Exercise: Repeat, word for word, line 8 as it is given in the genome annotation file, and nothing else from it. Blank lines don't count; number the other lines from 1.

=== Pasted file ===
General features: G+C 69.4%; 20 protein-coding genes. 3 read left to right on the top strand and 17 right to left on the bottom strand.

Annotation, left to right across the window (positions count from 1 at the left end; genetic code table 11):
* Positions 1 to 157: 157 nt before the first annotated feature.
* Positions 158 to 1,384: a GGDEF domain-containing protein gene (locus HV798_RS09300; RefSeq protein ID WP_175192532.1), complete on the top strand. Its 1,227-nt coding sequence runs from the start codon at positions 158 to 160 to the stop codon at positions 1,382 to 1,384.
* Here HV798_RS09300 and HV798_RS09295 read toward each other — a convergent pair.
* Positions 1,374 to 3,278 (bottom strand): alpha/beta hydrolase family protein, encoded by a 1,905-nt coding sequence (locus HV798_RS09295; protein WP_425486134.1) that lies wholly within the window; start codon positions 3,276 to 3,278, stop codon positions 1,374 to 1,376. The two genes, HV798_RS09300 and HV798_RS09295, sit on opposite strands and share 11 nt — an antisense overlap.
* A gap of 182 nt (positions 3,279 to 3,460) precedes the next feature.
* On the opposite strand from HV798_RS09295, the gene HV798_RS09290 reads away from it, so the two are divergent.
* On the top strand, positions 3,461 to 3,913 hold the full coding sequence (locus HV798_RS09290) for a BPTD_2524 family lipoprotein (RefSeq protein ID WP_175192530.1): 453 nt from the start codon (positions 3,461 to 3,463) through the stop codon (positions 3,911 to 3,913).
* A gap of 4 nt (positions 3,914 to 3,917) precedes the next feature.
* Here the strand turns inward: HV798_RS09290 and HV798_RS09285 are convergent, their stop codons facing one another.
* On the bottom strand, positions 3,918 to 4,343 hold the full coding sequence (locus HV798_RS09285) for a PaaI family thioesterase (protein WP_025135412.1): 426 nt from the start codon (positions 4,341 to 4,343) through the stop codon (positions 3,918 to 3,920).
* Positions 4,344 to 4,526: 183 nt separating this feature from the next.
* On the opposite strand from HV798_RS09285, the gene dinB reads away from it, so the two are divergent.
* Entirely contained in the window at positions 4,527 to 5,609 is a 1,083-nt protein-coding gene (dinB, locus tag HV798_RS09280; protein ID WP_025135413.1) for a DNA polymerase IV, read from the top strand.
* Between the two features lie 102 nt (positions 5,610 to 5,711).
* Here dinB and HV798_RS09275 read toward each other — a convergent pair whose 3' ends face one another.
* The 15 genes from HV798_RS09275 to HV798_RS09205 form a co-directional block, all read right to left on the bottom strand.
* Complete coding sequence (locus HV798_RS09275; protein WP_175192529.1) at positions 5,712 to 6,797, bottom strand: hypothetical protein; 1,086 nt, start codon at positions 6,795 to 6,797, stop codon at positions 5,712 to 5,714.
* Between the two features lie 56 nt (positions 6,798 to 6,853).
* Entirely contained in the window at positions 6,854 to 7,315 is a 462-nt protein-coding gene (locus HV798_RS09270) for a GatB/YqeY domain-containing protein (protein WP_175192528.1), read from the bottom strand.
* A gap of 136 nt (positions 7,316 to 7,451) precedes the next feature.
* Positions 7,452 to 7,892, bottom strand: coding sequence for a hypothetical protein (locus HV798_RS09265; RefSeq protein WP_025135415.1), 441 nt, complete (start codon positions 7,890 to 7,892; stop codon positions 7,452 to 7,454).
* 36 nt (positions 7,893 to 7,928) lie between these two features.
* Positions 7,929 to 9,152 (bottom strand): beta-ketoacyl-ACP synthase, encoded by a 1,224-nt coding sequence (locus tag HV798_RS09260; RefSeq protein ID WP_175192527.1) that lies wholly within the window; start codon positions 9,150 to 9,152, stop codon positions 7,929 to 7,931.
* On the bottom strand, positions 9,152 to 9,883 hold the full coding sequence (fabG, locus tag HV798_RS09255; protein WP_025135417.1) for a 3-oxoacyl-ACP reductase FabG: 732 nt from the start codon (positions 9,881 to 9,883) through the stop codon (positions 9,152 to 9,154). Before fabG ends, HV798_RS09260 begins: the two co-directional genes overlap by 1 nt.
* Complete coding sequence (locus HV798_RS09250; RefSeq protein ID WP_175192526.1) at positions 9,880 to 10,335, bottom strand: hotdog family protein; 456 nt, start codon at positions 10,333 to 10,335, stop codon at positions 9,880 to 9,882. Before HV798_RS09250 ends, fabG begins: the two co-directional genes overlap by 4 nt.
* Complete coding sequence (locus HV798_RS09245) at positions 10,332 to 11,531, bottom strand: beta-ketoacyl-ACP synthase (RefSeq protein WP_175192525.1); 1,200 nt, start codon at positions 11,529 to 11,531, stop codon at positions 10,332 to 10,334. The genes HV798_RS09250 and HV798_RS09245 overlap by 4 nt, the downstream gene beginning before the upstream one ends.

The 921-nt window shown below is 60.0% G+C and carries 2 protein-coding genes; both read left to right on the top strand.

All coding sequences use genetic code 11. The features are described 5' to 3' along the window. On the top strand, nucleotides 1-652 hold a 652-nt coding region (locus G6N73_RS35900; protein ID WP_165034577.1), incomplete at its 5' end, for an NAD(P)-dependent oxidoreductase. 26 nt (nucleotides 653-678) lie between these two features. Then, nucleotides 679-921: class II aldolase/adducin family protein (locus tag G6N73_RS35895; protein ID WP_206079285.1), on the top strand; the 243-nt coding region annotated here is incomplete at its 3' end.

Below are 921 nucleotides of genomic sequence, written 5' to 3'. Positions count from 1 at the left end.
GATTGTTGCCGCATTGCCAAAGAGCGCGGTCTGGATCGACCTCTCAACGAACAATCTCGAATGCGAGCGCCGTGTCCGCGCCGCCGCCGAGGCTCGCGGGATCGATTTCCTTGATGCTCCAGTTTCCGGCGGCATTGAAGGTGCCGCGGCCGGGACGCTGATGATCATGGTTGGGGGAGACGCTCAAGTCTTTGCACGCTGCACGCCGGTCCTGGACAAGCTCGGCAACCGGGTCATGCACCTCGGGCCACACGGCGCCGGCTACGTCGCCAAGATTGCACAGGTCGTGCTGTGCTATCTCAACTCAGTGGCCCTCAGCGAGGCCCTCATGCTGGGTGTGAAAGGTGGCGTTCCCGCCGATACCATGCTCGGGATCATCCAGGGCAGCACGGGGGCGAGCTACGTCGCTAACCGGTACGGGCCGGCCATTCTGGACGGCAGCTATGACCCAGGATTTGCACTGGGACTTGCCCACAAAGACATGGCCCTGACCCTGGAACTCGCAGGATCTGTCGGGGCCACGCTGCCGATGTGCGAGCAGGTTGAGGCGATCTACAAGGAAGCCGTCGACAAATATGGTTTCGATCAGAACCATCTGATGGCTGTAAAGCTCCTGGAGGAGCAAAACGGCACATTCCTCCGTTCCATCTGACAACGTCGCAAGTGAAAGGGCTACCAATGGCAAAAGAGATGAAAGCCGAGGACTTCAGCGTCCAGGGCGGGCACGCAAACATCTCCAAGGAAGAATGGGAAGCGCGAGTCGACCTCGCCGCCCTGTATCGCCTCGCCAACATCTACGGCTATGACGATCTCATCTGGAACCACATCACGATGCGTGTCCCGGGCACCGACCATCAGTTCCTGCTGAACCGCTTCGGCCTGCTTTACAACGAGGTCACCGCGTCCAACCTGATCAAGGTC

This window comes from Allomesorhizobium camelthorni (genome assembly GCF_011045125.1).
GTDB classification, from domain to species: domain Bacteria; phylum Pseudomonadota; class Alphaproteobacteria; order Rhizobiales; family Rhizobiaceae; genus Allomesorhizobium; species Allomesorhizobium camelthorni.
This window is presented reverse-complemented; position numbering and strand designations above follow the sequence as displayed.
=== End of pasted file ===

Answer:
* On the opposite strand from HV798_RS09295, the gene HV798_RS09290 reads away from it, so the two are divergent.